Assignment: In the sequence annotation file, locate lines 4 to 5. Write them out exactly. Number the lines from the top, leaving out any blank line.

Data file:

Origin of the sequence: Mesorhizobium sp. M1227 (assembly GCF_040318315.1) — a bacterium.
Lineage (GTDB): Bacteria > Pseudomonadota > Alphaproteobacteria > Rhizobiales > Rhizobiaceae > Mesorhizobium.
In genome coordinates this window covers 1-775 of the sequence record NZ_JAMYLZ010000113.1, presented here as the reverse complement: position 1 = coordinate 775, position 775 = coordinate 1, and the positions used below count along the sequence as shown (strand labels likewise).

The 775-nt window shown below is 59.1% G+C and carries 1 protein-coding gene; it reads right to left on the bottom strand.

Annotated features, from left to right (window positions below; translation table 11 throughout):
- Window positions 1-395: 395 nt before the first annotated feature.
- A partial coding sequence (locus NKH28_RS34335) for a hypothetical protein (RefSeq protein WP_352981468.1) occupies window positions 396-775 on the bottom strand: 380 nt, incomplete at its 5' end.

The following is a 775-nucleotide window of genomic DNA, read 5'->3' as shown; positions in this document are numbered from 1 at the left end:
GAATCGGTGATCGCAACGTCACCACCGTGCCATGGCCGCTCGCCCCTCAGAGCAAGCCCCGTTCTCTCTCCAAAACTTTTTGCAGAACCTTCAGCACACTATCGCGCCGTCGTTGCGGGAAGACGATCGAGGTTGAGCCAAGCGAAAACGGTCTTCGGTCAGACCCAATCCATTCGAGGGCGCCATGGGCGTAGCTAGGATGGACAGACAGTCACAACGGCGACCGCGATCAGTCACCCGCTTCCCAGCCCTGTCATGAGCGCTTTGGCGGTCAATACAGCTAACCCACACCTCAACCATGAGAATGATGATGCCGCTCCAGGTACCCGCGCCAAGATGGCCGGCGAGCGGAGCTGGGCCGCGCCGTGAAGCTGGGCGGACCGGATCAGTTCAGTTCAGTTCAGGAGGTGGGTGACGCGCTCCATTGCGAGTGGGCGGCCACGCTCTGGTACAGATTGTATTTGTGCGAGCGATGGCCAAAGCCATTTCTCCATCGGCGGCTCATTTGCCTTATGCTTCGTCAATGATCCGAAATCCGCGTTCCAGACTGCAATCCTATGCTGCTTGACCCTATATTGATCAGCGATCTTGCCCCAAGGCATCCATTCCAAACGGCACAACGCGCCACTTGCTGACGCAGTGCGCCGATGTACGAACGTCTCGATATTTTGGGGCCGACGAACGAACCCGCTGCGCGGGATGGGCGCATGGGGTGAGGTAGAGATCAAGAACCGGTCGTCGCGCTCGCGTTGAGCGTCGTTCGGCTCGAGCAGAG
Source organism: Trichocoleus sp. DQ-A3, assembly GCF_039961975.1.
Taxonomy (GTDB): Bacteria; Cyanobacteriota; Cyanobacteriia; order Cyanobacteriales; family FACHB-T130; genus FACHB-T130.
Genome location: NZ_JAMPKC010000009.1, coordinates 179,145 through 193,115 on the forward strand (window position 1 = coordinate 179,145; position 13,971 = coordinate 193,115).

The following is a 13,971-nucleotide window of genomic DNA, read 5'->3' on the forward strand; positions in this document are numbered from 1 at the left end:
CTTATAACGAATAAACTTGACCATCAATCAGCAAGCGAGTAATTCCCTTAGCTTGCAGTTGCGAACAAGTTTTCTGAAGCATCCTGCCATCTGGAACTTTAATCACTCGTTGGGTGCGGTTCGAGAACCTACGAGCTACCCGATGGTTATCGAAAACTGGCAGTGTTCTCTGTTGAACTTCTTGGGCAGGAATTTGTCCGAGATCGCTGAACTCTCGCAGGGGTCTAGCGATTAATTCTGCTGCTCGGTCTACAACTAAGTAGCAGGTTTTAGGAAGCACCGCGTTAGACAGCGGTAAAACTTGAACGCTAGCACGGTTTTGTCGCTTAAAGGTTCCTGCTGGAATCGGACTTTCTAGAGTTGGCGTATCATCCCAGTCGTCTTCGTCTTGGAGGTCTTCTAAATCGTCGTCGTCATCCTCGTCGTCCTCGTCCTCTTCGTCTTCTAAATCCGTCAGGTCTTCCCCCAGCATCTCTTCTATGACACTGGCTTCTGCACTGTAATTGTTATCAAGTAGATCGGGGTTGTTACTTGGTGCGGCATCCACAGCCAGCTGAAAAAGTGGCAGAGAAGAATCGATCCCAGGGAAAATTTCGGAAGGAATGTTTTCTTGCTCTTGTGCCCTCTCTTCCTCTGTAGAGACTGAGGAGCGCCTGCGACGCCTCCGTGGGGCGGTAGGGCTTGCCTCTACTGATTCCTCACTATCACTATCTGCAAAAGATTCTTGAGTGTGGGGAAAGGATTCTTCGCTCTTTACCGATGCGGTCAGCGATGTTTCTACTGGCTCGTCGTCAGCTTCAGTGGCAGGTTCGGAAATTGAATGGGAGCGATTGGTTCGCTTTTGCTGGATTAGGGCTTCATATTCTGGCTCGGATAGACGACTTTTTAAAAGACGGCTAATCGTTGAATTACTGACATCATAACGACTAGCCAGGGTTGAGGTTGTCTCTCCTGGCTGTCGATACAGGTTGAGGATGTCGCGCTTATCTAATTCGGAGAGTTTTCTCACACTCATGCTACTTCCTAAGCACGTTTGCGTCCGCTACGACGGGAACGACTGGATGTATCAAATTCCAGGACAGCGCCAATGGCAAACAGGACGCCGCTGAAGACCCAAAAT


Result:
The 775-nt window shown below is 59.1% G+C and carries 1 protein-coding gene; it reads right to left on the bottom strand.

Annotated features, from left to right (window positions below; translation table 11 throughout):